Projektet pågick mellan september 2018 och maj 2021.
I dagens vårdsektor används en stor andel engångsartiklar av fossilbaserad textil. Projektet NordicBio – cirkulära nordiska biobaserade nonwovenprodukter ämnade bidra till att introducera fler fiberbaserade textilier inom vården. Satsningen hade även ambitionen att utveckla nya metoder för återvinning av textilfibrer, både på mekanisk och på kemisk väg. På detta sätt hoppades man bana väg för en effektivare och mer cirkulär resursanvändning. Projektets målsättning var även att bibehålla engångsmaterialens unika fördelar så som kostnad, enkelhet och hygien.
Sverige: Wargön Innovation, RISE IVF, Cellcomb, Fiber-X, Sporda Nonwoven, Södersjukhuset (Stockholms läns landsting)
Finland: VTT, Pure Waste Textiles (PWT)
Projektets totala svenska budget var 2,3 MSEK och den totala finska budgeten var EUR 498 914.
Därför var detta viktigt
Projektet var viktigt då det hade ambitionen att utveckla ytterligare ett användningsområde för växtbaserade textilfibrer och därigenom bidra till målsättningen att skapa en cirkulär ekonomi.
Förväntan var att projektet skulle bidra till ytterligare lösningar och processer för ett ökat användande av växtbaserade textilfibrer inom vårdsektorn.
Resterande presentation av projektet kommer att vara på engelska, då delar av projektets forskarteam är engelskspråkiga.
Projektets bidrag till en biobaserad samhällsekonomi
Nonwovens in healthcare applications is a fast-growing segment and Plastics Today estimates the global growth to 6-7% the coming years. Nonwovens are mostly produced by using fossil-based raw materials, and it is also noted that in related segments like textiles more than 60% of the global textile consumption in 2019 was based on fossil raw materials. Global leaders and decision makers are promoting the conversion into a bioeconomy and the UN Sustainable Development Goals are pacing the way in the same direction.
The NordicBio project supports the conversion into a bioeconomy by contributing with solutions for an increased usage of plant-based textile fibers in closed loop disposable medtech applications using nonwovens. Focus for the plant-based textile fibers have been cellulose, hemp and flax. Also, natural fibers and pulp fibers have been mixed with non-reusable and recycled textile material streams. The project also included cleaning processes for the recycled textile fibers as developed cleaning processes would enable a wider use of mechanically recycled fibers in general. Furthermore, consumer products connected to the scope was included as yarn spinning was part of the loop, see figure below.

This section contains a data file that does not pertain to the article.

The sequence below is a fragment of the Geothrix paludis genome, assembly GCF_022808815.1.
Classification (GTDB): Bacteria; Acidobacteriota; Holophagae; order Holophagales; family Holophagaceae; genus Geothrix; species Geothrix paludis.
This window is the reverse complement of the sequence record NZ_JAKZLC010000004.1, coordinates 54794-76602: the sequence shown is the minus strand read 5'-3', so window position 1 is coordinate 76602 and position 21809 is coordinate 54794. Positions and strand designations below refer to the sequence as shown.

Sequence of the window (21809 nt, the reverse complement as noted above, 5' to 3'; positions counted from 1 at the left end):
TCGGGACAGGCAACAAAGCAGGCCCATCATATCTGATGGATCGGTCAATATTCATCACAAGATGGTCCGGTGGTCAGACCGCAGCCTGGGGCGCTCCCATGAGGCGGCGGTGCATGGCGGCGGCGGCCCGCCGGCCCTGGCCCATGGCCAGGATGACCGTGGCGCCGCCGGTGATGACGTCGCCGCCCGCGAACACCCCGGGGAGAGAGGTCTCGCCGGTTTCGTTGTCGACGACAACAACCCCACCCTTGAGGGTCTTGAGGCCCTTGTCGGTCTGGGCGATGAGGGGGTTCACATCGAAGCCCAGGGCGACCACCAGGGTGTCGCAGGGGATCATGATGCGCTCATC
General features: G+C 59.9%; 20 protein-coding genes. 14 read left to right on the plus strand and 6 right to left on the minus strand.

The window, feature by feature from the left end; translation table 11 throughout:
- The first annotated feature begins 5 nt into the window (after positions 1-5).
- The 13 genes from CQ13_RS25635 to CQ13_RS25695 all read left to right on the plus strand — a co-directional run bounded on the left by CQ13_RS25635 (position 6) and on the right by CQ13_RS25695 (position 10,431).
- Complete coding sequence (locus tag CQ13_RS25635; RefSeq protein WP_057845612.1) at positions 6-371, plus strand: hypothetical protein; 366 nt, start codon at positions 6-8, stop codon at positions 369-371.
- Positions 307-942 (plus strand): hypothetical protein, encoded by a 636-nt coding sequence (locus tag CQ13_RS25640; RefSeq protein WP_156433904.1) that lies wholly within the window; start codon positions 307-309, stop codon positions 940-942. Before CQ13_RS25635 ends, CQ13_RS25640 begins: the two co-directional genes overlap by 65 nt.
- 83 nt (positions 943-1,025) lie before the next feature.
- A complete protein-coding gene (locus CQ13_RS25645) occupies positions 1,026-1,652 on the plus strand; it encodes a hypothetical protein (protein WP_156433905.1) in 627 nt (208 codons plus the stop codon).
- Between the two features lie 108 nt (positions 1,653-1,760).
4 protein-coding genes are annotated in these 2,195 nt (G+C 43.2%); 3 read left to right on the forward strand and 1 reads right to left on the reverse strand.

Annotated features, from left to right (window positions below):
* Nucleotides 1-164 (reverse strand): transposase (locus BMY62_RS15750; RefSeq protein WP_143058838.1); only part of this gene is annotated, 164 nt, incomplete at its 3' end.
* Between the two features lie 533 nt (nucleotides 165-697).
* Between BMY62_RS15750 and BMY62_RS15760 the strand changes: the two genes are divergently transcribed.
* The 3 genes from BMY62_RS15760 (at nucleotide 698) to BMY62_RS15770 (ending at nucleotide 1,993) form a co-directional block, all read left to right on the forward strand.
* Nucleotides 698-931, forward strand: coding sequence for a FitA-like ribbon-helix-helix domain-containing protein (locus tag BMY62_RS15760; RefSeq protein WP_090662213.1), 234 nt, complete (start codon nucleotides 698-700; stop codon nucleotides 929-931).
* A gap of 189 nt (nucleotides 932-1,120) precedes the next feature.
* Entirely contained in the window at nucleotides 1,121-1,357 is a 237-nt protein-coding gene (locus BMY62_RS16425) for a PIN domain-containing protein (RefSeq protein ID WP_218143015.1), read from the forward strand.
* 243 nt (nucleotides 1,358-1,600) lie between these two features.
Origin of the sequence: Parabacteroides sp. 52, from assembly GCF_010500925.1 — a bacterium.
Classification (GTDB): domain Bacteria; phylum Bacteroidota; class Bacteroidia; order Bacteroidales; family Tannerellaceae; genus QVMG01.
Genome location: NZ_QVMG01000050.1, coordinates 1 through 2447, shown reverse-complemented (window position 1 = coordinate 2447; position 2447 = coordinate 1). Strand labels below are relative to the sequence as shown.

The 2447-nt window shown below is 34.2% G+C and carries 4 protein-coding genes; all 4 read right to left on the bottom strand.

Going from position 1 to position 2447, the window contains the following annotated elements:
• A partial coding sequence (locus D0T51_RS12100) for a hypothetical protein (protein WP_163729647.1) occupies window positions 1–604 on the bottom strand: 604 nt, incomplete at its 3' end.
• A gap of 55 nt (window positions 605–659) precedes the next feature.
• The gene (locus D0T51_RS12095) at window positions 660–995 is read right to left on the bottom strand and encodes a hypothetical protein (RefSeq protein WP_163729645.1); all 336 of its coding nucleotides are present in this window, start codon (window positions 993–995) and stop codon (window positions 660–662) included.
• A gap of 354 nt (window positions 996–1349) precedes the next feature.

A broad group of need owners participated in the project with Södersjukhuset representing the health care customer with an ambition to increase the use of bio-based materials and to learn more about bio-based and resource-efficient fibers and textiles as well as options for future procurement processes. Pure Waste Textiles (PWT) already now uses pre-consumer textile waste to produce consumer textiles, and they wanted to further develop their product portfolio by using post-consumer textile waste in new products. Cellcomb and Sporda are two need owners that supply health care protection products and other nonwovens, and they are interested to develop products that contains a high content of bio-based and/or resource-efficient fibers.
By connecting Finnish and Swedish know-how and utilizing key technologies the project was able to demonstrate and scale bio-based and resource-efficient nonwoven medtech applications as well as yarns.
Hence, the project supports the UN SGDs 8.4, 12.5 and 12.7 by the following activities:
- Improve global resource efficiency in consumption and production
- Reduce waste generation through recycling
- Promote public procurement practices that are sustainable
Konkreta resultat och leverabler
The main purpose in the project has been to replace fossil-based medtech materials by developing and demonstrate nonwoven medtech applications by combining bio-based and resource-efficient circular materials, the latter containing post-consumer workwear textiles. Since post-consumer textiles were part of the value chain, other applications were also studied and yarn spinning for consumer products was included. These two areas were connected by developing cleaning processes for post-consumer textiles which will be one of the key technologies for using post-consumer textiles in mechanical recycling.